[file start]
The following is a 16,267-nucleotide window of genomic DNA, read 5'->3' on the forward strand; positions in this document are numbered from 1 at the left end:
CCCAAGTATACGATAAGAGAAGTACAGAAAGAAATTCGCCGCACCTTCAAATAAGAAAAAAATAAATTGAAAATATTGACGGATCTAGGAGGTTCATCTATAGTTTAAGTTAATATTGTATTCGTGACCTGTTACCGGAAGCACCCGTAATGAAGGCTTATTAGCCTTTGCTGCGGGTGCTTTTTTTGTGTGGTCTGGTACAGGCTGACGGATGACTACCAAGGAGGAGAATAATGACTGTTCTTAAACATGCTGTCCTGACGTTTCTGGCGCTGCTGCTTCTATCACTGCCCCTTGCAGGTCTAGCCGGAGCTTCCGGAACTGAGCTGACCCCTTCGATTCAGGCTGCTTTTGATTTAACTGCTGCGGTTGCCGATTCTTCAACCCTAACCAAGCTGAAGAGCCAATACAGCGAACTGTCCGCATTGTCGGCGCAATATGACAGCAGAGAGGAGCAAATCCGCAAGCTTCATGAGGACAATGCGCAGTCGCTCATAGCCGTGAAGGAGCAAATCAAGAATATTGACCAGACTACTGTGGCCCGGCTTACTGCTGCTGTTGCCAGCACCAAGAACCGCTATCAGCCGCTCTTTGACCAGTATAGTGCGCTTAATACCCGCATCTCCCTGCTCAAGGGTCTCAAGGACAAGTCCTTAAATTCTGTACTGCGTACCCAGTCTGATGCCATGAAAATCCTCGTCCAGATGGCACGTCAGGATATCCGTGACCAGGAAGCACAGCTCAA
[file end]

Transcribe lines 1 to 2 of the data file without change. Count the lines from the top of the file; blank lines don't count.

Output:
The following is a 16,267-nucleotide window of genomic DNA, read 5'->3' on the forward strand; positions in this document are numbered from 1 at the left end:
CCCAAGTATACGATAAGAGAAGTACAGAAAGAAATTCGCCGCACCTTCAAATAAGAAAAAAATAAATTGAAAATATTGACGGATCTAGGAGGTTCATCTATAGTTTAAGTTAATATTGTATTCGTGACCTGTTACCGGAAGCACCCGTAATGAAGGCTTATTAGCCTTTGCTGCGGGTGCTTTTTTTGTGTGGTCTGGTACAGGCTGACGGATGACTACCAAGGAGGAGAATAATGACTGTTCTTAAACATGCTGTCCTGACGTTTCTGGCGCTGCTGCTTCTATCACTGCCCCTTGCAGGTCTAGCCGGAGCTTCCGGAACTGAGCTGACCCCTTCGATTCAGGCTGCTTTTGATTTAACTGCTGCGGTTGCCGATTCTTCAACCCTAACCAAGCTGAAGAGCCAATACAGCGAACTGTCCGCATTGTCGGCGCAATATGACAGCAGAGAGGAGCAAATCCGCAAGCTTCATGAGGACAATGCGCAGTCGCTCATAGCCGTGAAGGAGCAAATCAAGAATATTGACCAGACTACTGTGGCCCGGCTTACTGCTGCTGTTGCCAGCACCAAGAACCGCTATCAGCCGCTCTTTGACCAGTATAGTGCGCTTAATACCCGCATCTCCCTGCTCAAGGGTCTCAAGGACAAGTCCTTAAATTCTGTACTGCGTACCCAGTCTGATGCCATGAAAATCCTCGTCCAGATGGCACGTCAGGATATCCGTGACCAGGAAGCACAGCTCAA